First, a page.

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Balancing the urges to nurture or smother

DURING my first pregnancy, a friend confided that while she adored her child, she felt happiest each night when the baby was finally asleep and out of harm's way. I nodded compassionately but silently scoffed. Why was she so focused on danger? Did she want to make a "Rapunzel?of her child?

Surely I'd never be that over-protective or anxious; I'd encourage an adventurous spirit. Months later, after my son in his gleeful first days of walking fell against a table, a hard knob rising on his perfect skull, I began to understand the enormous relief that came each day he stayed alive. Even now, with my sons both teenagers, I sometimes wish I could buckle them into a double stroller to maneuver them safely down city streets thorned with dazzling dangers and unspeakable terrors.

In "The Possession of Mr Cave,?Matt Haig takes on the unspeakable terrors. In fact he stacks the deck with them: the narrator's mother dead by suicide, his wife dead at the hands of a burglar and ?in the chilling, riveting, heartbreaking scene that opens the novel ?his son, Reuben, dead by a stupid attempt to curry favor with bullying peers. What's left? And how to find a reason to continue living in the face of grief? These are the initial questions that face Terence Cave, a man who restores antiques but cannot preserve the well-being of those he loves most.

What's left, it turns out, is Reuben's 15-year-old twin sister, Bryony. So Terence, fearful and bereft, dedicates himself to his daughter's well-being. Yet the question of what constitutes a 15-year-old's well-being and what a father's protection entails, or should entail, is at the heart of this complex novel.

Terence formulates his parental manifesto during a father-daughter trip to the Vatican, when Bryony stubbornly refuses to cover her shoulders, leaving him to visit Michelangelo's Piet alone. There, he construes the sculptor's message: "Agony awaits if you let your child out into a world of lost souls. You must protect her, and you must never let her go.?

Terence's dedication to Bryony's safety tumbles steeply into fear ?an easy descent for the father of a gifted and beautiful teenage daughter. Quickly his concern bumps up against her inevitable rebelliousness, and he becomes possessed by the need to control her way through an out-of-control world.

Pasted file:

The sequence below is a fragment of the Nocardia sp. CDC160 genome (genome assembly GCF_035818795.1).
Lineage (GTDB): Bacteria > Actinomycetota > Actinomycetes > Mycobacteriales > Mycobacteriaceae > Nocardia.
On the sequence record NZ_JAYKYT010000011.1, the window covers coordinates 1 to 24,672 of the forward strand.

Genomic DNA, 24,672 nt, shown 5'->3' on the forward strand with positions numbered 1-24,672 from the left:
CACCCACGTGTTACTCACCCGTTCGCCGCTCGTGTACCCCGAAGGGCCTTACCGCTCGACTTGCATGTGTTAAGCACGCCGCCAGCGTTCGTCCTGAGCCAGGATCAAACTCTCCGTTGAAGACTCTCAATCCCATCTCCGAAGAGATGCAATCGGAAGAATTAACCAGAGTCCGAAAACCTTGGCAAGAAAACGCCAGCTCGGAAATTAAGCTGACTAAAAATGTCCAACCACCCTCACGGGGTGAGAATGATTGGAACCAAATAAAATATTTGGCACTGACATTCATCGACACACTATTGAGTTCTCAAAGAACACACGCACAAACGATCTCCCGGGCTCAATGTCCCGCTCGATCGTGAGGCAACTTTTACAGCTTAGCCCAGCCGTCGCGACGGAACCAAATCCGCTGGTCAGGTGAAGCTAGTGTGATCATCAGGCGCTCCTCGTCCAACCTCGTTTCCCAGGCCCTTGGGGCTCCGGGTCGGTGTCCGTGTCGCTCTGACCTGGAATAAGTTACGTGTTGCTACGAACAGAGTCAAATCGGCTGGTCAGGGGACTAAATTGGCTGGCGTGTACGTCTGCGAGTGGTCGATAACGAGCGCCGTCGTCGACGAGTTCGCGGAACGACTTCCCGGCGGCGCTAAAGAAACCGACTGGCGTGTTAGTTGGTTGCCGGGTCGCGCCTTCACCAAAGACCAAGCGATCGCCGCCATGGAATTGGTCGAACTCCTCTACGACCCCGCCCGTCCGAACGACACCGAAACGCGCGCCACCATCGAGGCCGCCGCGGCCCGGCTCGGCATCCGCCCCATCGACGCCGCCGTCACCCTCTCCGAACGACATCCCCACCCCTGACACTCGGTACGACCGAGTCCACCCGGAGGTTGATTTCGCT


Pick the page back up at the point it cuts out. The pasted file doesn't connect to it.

Possession, as Haig's title announces, is a central theme in this novel. The simplest and most direct form it takes is Terence's obsession with protecting Bryony from the amorous clutches of a local boy. But Terence is also possessed ?as in overtaken?by the spirit of his dead son, Reuben.

This is after all a novel about twins, and Haig skillfully weaves the twinning of the living and the dead, the good and the bad, the known and the unknown throughout. Terence increasingly seems invaded and controlled by his dead son's memories and dark wishes, goaded into actions ever more dangerous and morally questionable.

Reuben's spectral presence, damaged and damaging, provides the novel's strongest moments. In death, Reuben, with his birthmarked red face, is finally more ferociously alive to his father than he ever was as a boy struggling to fit in. Thus Terence is also possessed by his own guilt, understanding he overlooked his son in favor of his daughter's beauty and talent. Feeling complicit in his son's death, Terence becomes hyper-vigilant toward his daughter's every move. This tangled emotional wrestling is the force that drives the plot.

"The Possession of Mr Cave?is presented as a final confession and apology from a father to his daughter. While the form allows the narrator's flaws to emerge mitigated by loving (if misguided) thinking, it runs the risk of becoming overexplained and repetitive. In this chilling cautionary tale, the narrator's tendencies have to be held in check by the author's sense of proportion.

Haig's effects would have been stronger had he more sharply curbed Terence's excuses and trusted his powerful scenes to bring us inside a father's free-falling mind.

Terence's tragedy reads like a nightmare that leaves a parent shaking in the dark. We might want to see ourselves as more reasonable, able to allow our children their fierce independence. But for all the book's excesses, Haig got under my skin ?while reading "The Possession of Mr Cave,?I kept rising to check on my sons asleep in their beds.


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